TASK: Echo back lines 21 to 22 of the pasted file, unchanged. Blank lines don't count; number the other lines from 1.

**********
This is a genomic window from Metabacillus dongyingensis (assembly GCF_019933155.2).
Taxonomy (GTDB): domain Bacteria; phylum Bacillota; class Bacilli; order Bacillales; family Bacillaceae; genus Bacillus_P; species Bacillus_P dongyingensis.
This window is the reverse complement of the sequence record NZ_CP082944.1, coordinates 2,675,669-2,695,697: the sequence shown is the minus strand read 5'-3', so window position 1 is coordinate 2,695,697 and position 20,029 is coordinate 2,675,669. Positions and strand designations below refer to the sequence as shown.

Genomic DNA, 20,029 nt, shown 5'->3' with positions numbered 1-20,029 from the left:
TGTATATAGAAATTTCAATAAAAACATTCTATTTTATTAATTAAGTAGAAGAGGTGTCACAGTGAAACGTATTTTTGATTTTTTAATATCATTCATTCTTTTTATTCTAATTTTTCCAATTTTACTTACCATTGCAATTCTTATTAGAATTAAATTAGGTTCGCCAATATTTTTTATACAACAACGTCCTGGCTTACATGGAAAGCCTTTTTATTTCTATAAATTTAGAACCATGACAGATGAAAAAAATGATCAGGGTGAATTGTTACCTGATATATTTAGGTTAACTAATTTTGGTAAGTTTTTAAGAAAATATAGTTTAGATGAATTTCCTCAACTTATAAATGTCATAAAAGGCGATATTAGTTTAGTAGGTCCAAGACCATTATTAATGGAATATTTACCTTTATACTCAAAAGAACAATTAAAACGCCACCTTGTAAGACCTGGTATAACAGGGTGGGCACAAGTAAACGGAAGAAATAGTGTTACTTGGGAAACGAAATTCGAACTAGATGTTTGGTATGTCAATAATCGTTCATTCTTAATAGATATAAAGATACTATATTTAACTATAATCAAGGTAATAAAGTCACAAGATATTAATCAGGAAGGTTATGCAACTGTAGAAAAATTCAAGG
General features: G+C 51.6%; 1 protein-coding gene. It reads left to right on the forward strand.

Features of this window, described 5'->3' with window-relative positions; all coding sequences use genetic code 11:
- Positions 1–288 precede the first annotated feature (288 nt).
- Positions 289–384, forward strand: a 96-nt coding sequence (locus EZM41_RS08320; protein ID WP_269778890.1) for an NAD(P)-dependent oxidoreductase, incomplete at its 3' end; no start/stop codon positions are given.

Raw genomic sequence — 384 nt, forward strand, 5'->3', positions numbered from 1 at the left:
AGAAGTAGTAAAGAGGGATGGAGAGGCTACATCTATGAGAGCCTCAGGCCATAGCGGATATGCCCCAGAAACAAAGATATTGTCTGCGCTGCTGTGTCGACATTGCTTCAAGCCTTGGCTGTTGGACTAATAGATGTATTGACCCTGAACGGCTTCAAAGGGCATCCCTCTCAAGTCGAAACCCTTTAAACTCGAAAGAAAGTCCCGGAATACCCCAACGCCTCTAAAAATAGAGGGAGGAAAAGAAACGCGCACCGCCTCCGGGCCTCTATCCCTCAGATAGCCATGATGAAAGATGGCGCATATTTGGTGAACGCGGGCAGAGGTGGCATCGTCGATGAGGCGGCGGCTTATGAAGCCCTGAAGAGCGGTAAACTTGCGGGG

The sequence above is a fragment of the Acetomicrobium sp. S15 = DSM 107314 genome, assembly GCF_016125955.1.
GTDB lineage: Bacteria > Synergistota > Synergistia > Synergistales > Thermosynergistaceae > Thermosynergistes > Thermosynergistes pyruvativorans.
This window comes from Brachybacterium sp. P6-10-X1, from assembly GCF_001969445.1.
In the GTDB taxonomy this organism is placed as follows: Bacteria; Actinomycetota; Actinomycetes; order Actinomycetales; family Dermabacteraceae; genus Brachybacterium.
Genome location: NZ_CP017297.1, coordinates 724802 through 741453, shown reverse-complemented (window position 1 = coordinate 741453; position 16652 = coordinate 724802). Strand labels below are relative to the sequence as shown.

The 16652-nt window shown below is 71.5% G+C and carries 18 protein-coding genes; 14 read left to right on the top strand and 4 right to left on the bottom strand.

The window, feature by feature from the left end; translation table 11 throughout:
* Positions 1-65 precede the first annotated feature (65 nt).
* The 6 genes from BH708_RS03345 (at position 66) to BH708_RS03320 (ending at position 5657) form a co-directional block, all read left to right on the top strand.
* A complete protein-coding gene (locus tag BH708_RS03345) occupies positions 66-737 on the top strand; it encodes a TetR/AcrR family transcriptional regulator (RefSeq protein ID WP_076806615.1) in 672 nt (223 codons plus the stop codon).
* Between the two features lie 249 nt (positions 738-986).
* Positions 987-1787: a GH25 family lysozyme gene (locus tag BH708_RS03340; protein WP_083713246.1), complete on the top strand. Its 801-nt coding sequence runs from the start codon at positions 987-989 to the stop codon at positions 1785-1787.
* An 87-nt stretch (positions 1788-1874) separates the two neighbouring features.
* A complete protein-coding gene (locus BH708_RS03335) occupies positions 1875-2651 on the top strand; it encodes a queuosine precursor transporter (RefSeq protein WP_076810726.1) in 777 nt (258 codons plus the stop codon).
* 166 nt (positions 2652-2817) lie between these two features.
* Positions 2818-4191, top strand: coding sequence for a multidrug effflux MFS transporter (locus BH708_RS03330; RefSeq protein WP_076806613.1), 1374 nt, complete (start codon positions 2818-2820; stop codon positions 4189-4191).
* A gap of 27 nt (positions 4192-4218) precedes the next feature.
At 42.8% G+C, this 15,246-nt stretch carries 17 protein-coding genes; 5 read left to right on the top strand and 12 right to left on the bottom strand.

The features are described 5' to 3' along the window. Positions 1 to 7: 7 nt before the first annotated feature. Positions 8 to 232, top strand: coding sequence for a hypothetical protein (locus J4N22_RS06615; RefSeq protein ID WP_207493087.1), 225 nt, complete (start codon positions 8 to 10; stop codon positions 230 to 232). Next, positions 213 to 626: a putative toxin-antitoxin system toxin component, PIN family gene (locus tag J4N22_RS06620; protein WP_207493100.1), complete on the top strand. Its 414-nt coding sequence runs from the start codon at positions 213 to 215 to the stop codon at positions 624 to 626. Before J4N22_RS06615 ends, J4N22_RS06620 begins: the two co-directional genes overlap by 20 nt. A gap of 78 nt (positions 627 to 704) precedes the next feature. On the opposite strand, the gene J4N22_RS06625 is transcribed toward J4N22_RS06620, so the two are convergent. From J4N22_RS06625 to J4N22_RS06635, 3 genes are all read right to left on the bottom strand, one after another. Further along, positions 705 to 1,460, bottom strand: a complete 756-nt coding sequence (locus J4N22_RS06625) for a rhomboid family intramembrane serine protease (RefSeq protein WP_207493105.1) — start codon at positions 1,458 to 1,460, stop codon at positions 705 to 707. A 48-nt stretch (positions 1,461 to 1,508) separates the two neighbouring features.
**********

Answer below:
* A complete protein-coding gene (locus tag BH708_RS03345) occupies positions 66-737 on the top strand; it encodes a TetR/AcrR family transcriptional regulator (RefSeq protein ID WP_076806615.1) in 672 nt (223 codons plus the stop codon).
* Between the two features lie 249 nt (positions 738-986).